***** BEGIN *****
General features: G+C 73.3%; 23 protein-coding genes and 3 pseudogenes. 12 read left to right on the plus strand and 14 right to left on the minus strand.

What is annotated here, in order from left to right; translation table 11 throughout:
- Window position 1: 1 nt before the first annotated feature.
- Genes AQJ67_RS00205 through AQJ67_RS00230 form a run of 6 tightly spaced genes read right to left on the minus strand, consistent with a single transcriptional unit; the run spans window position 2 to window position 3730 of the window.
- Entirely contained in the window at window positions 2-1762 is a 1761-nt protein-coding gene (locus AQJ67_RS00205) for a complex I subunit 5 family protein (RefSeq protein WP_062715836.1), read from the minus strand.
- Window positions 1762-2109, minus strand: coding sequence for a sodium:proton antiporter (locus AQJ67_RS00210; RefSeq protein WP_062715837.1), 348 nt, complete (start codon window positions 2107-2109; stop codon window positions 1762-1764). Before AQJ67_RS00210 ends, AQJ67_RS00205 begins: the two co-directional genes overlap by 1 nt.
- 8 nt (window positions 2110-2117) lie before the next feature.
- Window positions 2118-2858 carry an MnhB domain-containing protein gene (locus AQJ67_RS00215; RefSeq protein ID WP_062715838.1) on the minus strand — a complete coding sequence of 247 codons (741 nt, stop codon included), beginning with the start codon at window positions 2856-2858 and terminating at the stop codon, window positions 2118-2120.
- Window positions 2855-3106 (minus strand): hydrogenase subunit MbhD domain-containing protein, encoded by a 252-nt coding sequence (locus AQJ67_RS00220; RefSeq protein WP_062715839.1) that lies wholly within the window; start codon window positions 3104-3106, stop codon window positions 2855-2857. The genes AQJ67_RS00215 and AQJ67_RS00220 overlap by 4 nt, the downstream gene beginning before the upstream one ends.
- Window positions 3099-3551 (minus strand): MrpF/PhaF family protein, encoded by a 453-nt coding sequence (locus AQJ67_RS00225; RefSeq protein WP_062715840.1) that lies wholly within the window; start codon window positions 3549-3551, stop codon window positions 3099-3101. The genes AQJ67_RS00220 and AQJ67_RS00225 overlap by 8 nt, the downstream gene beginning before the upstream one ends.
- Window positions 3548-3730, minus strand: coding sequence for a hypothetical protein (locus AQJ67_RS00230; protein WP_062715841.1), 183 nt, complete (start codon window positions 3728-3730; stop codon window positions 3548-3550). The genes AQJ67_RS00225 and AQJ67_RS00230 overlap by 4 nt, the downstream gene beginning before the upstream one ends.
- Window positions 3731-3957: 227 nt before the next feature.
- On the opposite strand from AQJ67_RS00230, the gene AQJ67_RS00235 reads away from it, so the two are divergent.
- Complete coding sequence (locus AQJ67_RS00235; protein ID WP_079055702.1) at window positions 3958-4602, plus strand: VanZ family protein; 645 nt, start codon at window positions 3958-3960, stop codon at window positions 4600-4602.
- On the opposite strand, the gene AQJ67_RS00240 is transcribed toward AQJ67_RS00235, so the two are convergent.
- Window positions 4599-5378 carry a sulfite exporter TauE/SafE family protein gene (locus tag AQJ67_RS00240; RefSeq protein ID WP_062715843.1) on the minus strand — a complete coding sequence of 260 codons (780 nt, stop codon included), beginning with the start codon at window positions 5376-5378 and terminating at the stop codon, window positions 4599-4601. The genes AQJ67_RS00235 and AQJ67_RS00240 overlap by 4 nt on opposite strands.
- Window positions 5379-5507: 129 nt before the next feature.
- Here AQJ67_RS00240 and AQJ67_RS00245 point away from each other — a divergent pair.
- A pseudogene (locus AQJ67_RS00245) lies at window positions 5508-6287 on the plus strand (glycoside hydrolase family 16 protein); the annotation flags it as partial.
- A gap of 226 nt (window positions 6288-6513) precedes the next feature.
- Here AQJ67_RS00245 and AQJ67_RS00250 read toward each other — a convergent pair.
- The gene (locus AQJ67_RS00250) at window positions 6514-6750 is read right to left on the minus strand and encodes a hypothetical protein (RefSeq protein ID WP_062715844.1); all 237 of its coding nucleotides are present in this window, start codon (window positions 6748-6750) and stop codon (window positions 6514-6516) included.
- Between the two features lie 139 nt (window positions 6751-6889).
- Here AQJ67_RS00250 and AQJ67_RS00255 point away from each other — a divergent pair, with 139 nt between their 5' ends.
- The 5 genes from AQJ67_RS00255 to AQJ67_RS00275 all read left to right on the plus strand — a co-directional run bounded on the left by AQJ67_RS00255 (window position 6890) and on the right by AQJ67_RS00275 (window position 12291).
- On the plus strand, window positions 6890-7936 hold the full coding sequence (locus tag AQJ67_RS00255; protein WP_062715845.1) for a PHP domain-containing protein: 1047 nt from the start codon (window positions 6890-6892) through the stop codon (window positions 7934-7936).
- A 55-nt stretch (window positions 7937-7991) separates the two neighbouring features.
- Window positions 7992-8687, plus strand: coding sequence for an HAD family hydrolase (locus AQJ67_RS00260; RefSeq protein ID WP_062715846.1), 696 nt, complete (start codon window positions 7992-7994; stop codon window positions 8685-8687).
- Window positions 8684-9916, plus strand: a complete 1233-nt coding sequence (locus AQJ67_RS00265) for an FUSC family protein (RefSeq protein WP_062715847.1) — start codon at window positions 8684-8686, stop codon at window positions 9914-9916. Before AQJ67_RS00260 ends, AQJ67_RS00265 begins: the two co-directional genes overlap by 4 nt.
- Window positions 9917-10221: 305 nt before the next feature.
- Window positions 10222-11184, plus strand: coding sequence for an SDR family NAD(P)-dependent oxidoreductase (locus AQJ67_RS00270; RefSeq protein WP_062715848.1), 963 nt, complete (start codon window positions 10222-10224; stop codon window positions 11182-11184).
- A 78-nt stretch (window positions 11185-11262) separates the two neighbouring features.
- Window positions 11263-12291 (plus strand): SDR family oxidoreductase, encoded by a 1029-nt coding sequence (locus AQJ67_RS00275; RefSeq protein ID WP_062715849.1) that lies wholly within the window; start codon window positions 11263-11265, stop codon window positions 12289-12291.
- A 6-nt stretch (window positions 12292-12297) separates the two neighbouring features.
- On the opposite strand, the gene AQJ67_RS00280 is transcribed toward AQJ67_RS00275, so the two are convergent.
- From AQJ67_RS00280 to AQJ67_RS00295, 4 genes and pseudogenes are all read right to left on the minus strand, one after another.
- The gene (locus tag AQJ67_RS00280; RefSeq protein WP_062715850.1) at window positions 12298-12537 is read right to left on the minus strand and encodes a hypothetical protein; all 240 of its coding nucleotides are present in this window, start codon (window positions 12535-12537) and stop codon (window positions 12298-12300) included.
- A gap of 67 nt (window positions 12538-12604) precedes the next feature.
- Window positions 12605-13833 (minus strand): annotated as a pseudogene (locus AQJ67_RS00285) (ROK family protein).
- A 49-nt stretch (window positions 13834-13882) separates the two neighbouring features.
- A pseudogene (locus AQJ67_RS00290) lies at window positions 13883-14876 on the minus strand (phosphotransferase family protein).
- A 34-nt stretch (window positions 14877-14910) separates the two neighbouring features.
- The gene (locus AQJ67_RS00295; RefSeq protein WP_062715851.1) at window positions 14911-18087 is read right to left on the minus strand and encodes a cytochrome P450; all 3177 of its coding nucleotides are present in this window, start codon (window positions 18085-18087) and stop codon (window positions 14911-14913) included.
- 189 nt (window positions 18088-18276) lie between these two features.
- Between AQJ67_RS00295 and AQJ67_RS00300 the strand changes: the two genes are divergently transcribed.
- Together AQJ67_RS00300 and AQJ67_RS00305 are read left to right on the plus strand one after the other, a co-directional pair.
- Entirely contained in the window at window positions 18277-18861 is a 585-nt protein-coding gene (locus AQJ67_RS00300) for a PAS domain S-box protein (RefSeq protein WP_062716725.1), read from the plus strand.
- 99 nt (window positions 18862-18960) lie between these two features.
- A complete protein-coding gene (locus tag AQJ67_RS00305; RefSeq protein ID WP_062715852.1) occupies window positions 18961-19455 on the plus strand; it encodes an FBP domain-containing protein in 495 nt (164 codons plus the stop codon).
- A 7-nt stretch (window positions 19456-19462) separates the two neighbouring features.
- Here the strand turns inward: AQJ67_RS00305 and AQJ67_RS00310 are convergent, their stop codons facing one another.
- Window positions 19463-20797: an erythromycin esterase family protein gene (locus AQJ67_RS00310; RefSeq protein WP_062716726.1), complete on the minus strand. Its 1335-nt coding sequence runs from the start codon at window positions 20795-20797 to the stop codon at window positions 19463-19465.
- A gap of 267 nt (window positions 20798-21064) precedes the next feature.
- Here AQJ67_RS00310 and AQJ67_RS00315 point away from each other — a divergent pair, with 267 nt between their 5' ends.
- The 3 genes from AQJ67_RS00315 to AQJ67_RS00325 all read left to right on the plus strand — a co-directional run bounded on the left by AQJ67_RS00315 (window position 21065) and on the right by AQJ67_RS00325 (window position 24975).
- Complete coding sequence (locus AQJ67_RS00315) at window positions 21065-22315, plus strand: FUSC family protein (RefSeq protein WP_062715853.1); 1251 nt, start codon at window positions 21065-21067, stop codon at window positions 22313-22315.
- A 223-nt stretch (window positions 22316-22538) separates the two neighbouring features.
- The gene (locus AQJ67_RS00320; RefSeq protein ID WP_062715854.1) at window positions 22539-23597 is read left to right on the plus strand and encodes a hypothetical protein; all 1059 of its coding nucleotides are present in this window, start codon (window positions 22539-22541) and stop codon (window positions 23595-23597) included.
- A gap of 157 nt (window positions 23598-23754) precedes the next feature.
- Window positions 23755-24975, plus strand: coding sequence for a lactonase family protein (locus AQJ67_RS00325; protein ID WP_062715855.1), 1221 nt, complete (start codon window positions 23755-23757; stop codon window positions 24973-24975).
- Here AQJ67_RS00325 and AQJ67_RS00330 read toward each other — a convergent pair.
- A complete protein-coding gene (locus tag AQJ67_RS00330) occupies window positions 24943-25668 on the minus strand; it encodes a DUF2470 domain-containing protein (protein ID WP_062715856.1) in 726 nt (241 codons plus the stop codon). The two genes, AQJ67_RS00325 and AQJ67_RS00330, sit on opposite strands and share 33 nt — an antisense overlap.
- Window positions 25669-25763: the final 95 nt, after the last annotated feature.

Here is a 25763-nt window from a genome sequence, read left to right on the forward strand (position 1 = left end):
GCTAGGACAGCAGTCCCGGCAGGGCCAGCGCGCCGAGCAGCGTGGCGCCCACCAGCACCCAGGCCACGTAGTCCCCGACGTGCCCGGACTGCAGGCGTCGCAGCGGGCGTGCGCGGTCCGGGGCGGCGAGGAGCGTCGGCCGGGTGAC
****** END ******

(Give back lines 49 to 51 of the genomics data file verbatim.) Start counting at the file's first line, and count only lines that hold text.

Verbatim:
- A complete protein-coding gene (locus tag AQJ67_RS00305; RefSeq protein ID WP_062715852.1) occupies window positions 18961-19455 on the plus strand; it encodes an FBP domain-containing protein in 495 nt (164 codons plus the stop codon).
- A 7-nt stretch (window positions 19456-19462) separates the two neighbouring features.
- Here the strand turns inward: AQJ67_RS00305 and AQJ67_RS00310 are convergent, their stop codons facing one another.